The need to move away from our John Major and Del Boy image
Richard Powell, Solicitor
If you were to ask a member of the public what news stories they remember from the past week, what would they think about? Chances are, it’ll be about Fergie’s retirement, the three women rescued from captivity in Ohio or the latest allegations against April Jones’ supposed killer.
What I can guarantee with pretty much absolute certainty is that nobody, unless they are a lawyer or a barrister, will be thinking about the reduction of fixed fees in road traffic accident personal injury claims. There will be nobody who’s turned to a friend and exclaim “gosh, I wonder what this means when combined with the new legal Bill that came into effect in April.”
Nobody will be thinking this outside the legal profession because, quite simply, it isn’t interesting enough to be in the mainstream news. I wish the truth was less brutal, but there it is. To anyone outside of the industry, Personal Injury is seen at once as the John Major and the Del Boy Trotter of the legal world. We are either grey and boring, or we are boorish and brash, with none of the lovability of the latter and about as much charisma as the former.
What gets bums on seats in news terms is not how your access to justice may be affected when lawyers in their droves can’t handle your personal injury claim and you have to go it alone (until a spectacularly massive scandal of this nature breaks). It is not even what will happen when hundreds of lawyers and ancillary staff are put out on the dole because of the combined effects of the LASPO Bill, fixed fee reforms or when a form of Grayling’s whiplash proposals are passed. It is personal tragedy. It is outrage. It is the moral paucity of the politicians elected in by an increasingly apathetic population. What most people remember about John Major’s time in power is not Black Wednesday, but his affair with Edwina Curry. The scandal, not the substance.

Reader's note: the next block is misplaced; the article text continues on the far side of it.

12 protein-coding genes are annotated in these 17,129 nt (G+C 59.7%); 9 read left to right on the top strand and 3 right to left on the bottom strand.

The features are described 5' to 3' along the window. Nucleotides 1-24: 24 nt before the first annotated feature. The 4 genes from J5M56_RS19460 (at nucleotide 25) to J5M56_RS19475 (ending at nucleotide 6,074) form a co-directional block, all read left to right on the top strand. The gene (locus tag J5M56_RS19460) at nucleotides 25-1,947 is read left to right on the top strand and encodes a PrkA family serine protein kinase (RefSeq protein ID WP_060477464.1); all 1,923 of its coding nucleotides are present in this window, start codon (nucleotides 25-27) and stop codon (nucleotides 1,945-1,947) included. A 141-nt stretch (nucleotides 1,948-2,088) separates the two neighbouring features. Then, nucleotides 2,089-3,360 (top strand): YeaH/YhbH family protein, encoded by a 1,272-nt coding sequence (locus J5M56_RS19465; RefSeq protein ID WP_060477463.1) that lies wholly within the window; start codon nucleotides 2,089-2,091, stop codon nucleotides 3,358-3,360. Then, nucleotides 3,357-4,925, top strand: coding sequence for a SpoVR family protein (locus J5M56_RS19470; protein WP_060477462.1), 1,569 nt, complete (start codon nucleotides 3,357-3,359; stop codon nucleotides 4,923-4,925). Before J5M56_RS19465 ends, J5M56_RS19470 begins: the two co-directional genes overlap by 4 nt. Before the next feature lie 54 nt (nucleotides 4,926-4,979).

When one of the biggest shakeups to legal aid came in last month, in the form of the LASPO Bill, a couple of stories came out about the impact the changes would have on Medical Negligence and Family Law cases. There were no stories about how it would impact on people making personal injury claims and that they’d lose a big proportion of their compensation award paying their lawyer’s fee. Nothing about the fact that people with claims that are meritorious but not straightforward would probably not get taken on by any lawyer unless said lawyer wanted to run the case at a loss…and as much as Failing Grayling might expect us to do this, some of us do still have bills to pay. We’re not unlike our clients in that respect.
Even if the small claims limit for road traffic accidents gets raised to £5,000 next year, it is unlikely this will be covered, even though that will effectively end no win, no fee claims in these kinds of cases.
Until the industry starts to be viewed as an interesting, positive force, our stories will forever languish at the bottom of the media pile, going unnoticed and unloved. If we are to move away from John Major and Del Boy, we need to start making Personal Injury Law appealing to the mainstream. We need a new celeb comparator now, before it’s too late. Personally, I’d rather be Daniel Craig, but I’m open to suggestion…
About the Author: Richard Powell is a personal injury solicitor at YouClaim, who specialise in compensation claims ranging from clinical negligence to road accidents. Connect with Richard on Google+ or LinkedIn.